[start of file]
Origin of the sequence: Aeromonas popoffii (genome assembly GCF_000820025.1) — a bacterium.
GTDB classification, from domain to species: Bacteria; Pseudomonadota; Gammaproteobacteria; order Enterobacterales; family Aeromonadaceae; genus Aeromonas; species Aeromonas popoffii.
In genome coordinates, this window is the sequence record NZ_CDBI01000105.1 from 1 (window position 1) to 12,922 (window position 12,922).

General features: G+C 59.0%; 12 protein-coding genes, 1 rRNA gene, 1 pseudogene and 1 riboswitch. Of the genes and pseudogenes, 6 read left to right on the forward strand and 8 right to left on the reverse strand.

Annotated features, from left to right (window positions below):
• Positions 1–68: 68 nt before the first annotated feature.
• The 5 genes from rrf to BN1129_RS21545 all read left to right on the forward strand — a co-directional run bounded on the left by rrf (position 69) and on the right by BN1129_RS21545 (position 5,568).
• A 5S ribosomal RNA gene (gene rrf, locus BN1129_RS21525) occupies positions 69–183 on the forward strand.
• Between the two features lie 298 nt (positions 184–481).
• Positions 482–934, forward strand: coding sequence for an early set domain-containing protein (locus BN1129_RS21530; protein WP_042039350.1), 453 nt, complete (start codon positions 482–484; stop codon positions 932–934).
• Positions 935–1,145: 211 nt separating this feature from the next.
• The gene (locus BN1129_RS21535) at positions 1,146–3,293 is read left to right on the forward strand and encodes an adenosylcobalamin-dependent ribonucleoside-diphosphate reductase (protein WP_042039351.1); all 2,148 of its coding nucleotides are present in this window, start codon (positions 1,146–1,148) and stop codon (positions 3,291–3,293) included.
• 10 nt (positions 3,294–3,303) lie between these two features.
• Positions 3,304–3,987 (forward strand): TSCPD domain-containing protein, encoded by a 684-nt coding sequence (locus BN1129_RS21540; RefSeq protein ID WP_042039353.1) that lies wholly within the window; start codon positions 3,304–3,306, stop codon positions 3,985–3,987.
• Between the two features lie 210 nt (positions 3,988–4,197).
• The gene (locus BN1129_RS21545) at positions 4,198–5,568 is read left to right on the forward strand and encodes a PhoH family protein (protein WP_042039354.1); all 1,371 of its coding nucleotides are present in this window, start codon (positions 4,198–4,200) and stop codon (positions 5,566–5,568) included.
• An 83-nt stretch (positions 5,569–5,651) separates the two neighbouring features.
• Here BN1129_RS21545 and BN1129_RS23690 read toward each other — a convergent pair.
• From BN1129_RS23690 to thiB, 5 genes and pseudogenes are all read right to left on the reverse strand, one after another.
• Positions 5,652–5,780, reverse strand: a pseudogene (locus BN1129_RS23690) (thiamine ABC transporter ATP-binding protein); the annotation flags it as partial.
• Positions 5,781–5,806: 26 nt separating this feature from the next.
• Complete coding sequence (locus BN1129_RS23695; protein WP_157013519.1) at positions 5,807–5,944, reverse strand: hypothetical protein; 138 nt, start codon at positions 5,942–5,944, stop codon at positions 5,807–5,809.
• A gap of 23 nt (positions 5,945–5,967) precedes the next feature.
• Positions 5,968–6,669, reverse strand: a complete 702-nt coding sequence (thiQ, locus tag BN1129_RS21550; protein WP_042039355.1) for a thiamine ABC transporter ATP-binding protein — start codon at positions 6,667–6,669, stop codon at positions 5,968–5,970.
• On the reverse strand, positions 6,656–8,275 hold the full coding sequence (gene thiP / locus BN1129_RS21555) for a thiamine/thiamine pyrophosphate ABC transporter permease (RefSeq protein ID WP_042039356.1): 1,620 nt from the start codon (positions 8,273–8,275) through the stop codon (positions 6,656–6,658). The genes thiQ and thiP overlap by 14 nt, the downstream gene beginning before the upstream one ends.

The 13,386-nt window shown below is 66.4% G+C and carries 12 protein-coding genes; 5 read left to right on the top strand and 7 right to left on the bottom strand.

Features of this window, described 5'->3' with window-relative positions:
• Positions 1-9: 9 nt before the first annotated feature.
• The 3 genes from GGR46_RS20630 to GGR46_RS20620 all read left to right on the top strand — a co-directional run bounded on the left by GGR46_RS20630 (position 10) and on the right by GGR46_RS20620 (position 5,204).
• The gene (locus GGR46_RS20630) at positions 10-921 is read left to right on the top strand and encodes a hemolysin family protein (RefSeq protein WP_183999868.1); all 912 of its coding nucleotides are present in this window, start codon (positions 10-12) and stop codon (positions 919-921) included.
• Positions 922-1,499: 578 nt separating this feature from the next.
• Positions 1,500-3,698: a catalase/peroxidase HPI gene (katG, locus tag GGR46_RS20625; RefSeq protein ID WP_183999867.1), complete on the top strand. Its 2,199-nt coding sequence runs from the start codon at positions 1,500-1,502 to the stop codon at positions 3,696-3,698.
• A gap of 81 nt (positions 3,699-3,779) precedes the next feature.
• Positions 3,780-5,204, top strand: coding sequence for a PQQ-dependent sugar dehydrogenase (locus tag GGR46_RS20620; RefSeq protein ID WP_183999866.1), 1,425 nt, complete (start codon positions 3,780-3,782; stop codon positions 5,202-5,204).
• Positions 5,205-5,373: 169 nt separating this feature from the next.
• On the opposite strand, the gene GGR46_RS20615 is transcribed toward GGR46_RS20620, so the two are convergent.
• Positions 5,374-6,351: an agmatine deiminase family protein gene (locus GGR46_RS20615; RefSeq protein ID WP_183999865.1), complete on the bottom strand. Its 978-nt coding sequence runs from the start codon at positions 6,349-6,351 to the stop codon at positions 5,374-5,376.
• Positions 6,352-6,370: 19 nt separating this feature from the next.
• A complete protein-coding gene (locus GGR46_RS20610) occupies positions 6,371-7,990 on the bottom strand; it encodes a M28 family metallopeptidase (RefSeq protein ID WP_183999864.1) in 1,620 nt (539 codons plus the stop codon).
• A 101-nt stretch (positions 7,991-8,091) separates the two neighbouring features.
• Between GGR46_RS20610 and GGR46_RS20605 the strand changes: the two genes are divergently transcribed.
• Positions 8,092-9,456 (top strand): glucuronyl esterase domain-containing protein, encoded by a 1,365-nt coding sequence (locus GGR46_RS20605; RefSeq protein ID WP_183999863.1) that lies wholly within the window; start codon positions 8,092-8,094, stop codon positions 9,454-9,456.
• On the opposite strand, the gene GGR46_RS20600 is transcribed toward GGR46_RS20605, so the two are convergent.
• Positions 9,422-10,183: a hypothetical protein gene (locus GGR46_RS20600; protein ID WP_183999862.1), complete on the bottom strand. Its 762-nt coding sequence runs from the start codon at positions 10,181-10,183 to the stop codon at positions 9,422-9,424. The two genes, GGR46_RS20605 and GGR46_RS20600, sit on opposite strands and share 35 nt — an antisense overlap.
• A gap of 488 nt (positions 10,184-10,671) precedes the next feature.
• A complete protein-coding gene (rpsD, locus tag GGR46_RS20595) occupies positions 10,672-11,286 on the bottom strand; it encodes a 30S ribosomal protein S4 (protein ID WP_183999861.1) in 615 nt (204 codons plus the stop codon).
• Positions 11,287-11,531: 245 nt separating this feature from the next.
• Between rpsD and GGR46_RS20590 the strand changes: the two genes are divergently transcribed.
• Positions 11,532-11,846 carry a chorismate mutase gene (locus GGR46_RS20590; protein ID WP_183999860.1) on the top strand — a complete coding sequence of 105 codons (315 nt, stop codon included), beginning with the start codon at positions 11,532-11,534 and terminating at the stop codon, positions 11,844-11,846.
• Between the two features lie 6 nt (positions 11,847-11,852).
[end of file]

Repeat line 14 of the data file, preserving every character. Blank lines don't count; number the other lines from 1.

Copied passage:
• Positions 3,304–3,987 (forward strand): TSCPD domain-containing protein, encoded by a 684-nt coding sequence (locus BN1129_RS21540; RefSeq protein ID WP_042039353.1) that lies wholly within the window; start codon positions 3,304–3,306, stop codon positions 3,985–3,987.